17. Aggregate Demand • Consumer Spending • Investment Spending • Government Spending • Net Exports = (Exports-Imports)

  18. Consumer Spending The Main Variable Good News Worried, But They Still Keep Shopping Spending Home Equity Bad News Record Consumer Debt Levels Consumer Confidence is Down Real Wages Declining Higher Gasoline and Heating Oil Prices Cutting into Budgets

  19. Investment Spending Good News Business Spending Showing Signs of Life Bad News Inventories are Starting to Increase Business Confidence is Weakening

  20. Fiscal Policy Good News Tax Revenues are Up 14% over last year Bad News Pre Katrina and Rita Spending • Spending Increases are Slowing - but up 7% over last year • Medicare spending up 9.6% Guns and Butter Squeeze Yet to Come!

  21. Government Spending Good News Projected Deficit for 2005 Now Below 2004 Deficit Projection $333billion Fiscal 2005 BAD NEWS Record Deficit 2004 - $413 billion Projection - Fiscal 2006 – A Record Deficit

  22. Government Spending Conundrum Why haven’t large government deficits pushed up interest rates?

  23. Government Spending How Much of Today’s Federal Government Budget is Really Discretionary? Social Security? Medicare? Interest on the Debt? National Defense? Percent of Budget = 82% Virtually Running All Other Functions of Our Federal Government on Borrowed Money!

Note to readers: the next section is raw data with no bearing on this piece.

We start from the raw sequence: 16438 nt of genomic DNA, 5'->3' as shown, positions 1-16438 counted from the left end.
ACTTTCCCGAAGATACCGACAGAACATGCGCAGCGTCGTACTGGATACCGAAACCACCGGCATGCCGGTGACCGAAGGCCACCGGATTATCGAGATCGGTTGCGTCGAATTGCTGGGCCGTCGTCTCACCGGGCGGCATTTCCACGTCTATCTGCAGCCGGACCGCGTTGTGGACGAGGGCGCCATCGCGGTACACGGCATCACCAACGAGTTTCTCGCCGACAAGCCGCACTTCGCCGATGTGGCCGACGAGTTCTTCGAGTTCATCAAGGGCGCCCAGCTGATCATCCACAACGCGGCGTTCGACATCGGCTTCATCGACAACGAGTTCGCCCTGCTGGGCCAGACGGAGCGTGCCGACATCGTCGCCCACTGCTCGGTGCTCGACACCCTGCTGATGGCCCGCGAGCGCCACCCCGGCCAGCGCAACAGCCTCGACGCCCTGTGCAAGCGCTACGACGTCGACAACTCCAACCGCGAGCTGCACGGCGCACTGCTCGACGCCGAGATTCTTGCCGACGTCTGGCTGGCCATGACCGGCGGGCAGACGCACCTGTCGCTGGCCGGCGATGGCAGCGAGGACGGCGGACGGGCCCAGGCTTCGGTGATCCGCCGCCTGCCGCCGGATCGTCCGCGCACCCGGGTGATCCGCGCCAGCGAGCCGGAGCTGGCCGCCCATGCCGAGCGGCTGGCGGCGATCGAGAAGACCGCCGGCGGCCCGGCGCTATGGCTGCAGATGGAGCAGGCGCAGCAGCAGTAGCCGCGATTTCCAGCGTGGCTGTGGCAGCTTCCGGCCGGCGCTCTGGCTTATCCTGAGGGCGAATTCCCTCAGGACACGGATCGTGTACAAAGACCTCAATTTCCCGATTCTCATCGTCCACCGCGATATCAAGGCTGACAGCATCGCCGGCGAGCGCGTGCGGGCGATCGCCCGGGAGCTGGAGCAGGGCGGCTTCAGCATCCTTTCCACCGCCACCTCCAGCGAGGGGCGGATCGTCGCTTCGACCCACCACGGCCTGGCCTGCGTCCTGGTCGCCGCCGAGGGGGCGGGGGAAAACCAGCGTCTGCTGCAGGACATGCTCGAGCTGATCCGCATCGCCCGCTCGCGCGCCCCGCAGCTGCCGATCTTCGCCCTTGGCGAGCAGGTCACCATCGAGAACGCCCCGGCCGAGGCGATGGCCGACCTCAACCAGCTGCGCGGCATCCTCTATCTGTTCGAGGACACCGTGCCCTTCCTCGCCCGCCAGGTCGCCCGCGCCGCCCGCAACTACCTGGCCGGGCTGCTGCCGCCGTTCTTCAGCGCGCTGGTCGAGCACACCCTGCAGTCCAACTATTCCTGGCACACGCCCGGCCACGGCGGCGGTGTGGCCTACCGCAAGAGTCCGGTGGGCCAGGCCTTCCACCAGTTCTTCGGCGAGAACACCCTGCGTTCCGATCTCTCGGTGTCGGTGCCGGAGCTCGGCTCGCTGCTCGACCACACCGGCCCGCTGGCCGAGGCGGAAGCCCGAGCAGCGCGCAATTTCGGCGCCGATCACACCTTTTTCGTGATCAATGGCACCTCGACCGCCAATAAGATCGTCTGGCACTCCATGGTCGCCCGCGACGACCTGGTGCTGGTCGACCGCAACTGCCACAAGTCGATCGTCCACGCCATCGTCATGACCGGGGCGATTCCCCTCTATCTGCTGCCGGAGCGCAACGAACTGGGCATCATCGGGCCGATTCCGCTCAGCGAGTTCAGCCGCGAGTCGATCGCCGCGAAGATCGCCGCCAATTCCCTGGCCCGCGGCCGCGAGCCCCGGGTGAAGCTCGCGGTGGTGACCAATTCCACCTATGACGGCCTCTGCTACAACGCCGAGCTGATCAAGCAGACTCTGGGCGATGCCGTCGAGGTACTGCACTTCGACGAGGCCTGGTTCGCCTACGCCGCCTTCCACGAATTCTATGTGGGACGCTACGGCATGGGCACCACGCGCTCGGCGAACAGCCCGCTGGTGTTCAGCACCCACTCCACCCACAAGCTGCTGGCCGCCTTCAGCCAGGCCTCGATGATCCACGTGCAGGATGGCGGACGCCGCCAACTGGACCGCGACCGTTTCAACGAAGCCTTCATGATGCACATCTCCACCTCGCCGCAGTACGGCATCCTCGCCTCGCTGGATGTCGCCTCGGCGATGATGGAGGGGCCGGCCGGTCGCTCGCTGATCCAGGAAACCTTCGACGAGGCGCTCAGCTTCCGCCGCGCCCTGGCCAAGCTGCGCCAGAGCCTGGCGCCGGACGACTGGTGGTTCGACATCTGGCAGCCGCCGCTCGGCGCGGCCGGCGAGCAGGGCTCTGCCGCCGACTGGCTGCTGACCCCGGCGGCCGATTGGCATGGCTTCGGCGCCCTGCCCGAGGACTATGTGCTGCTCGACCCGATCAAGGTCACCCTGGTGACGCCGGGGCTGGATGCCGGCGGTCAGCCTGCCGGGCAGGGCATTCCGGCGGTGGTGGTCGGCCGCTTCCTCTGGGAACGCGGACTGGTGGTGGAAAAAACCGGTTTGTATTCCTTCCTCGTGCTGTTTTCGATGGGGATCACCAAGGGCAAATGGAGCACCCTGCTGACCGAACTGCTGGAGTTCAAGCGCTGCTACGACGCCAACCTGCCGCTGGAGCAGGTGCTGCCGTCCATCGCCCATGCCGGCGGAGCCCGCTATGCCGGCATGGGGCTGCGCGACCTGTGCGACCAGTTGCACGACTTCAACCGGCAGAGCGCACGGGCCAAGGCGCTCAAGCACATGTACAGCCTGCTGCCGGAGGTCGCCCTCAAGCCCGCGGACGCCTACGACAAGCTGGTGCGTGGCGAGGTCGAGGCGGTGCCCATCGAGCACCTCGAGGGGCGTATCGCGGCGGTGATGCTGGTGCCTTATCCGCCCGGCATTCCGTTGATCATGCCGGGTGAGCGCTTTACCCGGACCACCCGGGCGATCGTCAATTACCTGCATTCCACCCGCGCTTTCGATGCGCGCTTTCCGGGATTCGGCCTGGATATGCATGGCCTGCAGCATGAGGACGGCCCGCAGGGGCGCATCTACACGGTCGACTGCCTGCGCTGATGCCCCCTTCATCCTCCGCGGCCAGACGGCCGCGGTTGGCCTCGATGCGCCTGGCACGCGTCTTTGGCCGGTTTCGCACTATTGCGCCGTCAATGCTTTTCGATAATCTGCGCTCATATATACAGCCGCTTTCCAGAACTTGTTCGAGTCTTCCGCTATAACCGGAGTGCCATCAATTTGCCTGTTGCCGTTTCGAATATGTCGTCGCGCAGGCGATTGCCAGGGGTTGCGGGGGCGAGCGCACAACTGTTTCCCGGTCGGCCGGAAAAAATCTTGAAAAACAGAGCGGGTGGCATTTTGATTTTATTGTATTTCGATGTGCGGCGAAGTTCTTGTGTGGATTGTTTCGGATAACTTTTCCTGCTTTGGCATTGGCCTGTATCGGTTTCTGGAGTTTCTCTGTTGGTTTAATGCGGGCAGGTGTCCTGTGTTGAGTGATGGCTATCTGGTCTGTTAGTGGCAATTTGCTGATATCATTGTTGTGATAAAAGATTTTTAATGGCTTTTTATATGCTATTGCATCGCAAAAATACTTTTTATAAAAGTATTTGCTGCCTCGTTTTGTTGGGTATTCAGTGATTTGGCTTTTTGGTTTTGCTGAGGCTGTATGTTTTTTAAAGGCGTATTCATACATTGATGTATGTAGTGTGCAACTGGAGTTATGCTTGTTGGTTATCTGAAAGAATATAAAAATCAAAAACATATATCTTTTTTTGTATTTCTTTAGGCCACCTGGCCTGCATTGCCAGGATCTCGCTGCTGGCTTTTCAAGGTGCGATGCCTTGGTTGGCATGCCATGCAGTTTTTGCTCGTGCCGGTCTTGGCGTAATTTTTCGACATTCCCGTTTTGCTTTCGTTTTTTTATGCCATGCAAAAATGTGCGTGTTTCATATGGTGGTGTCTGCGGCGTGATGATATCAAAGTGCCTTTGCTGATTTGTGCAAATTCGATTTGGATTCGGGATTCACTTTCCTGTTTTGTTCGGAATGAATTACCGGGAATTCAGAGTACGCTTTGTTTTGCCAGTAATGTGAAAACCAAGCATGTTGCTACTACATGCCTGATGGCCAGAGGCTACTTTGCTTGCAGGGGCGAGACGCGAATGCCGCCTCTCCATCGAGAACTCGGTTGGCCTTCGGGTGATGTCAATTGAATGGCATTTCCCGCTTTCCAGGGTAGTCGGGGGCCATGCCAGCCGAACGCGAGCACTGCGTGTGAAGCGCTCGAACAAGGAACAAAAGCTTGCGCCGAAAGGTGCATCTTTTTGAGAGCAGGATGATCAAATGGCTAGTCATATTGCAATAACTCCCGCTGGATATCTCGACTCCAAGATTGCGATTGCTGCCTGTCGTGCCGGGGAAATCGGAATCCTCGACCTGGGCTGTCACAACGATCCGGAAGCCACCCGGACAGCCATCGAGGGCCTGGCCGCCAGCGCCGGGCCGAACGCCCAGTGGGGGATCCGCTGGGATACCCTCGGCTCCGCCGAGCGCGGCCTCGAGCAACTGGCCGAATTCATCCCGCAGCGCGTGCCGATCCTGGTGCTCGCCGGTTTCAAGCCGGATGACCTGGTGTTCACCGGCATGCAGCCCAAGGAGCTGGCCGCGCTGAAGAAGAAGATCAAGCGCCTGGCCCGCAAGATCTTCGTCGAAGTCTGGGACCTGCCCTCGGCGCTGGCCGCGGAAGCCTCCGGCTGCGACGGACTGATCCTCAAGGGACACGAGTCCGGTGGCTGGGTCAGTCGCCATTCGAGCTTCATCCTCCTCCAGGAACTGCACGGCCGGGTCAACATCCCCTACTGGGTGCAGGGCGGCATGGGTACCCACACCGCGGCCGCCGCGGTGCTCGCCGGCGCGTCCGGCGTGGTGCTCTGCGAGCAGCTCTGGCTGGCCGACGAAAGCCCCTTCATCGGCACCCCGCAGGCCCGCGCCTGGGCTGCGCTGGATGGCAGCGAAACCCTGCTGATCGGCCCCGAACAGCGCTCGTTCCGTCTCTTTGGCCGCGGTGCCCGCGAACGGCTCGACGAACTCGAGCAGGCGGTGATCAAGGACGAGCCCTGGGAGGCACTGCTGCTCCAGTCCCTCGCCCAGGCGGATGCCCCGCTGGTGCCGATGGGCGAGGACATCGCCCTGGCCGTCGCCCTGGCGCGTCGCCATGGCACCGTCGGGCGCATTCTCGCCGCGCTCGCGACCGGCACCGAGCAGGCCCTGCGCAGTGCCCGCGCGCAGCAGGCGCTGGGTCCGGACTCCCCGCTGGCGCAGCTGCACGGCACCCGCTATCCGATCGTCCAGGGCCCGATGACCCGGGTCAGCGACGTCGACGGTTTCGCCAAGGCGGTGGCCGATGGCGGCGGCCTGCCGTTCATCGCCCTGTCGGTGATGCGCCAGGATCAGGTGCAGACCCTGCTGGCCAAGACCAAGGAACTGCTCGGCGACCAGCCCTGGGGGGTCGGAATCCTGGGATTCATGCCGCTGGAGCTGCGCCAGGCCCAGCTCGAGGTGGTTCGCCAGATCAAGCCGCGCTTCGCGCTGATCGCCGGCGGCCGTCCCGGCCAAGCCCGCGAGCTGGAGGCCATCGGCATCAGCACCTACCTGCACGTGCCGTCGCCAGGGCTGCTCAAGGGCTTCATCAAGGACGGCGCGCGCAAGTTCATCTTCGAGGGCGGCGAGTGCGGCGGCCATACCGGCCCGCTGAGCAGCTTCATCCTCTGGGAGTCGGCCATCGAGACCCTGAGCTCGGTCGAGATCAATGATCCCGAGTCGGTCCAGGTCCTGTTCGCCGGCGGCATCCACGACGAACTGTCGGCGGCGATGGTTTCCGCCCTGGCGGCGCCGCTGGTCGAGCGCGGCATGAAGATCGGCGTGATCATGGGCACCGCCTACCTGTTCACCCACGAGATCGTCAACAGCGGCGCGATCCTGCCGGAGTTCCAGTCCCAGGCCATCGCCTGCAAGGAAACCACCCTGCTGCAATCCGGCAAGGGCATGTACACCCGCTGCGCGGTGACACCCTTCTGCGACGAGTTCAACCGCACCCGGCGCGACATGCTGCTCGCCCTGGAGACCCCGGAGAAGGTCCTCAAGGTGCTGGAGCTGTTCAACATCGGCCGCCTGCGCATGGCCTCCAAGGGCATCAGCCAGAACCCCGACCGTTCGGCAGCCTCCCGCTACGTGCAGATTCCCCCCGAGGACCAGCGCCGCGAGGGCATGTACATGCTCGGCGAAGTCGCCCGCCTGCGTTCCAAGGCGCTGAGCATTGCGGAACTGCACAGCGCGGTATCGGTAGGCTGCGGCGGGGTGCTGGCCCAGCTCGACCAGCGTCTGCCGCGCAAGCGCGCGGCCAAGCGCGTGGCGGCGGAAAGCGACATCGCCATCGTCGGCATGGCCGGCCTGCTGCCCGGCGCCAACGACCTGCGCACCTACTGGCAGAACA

24. Federal BudgetKey Dates for Trust Funds First Year Outgo Exceeds Income for: Social Security - 2017 Disability Insurance - 2008 MEDICARE – it Happened in the Summer of 2004 UNFUNDED LIABILITIES YET TO BE ADDRESSED

  25. Exports - ImportsDollar This is the Big Topic of the Day Dollar has Gained Some Strength A Conundrum Good News Weaker Dollar has Helped Exports Bad News Weaker Dollar Increases Costs of Imports Increases Risk of Inflation

  26. Dollar Flooding World with Dollars • Japan and China Using Dollars to Buy Our Government Bonds Accepting Our IOU’s to Buy Their Goods • Positive – Keeps Interest Rates Down • Negative – We Have Become Dependent on the Generosity of Foreigners to Finance Our Excesses

  27. Dollar • United States is absorbing 80% of world savings • Our savings rate is negative as a percentage of disposable income • Savings Rate 1982 – +12% 1990 – +7.4% 2005 -0.7%

  28. Factors Affecting the Value of the Dollar 1. Interest Rate Differentials Among Countries 2. Widening Trade Deficit 3. Foreign Central Banks Diversifying Foreign Currency Reserves 4.Currency Speculation 5. Asia’s Desire to Keep Exporting 6. Stability of European Union

  29. Value of the Dollar • Currency Trading is Up 25% From Last Year • Currency Markets Daily Trading Value $1.9 trillion By Far Larger Than Any Other Financial Market

  30. Monetary Policy Current Federal Funds Rate Target – 3.75% Up 275% form June 2003 • Eleven Quarter Percent Increases Since June 2004 • Still Very Accommodative • Alan Greenspan is Creating His Own Rational Expectations • “Measured Increases” Alan Wants to Make Rates Neutral 4% to 4.5% Prior to June 2003 We Went Four Years Without an Interest Rate Increase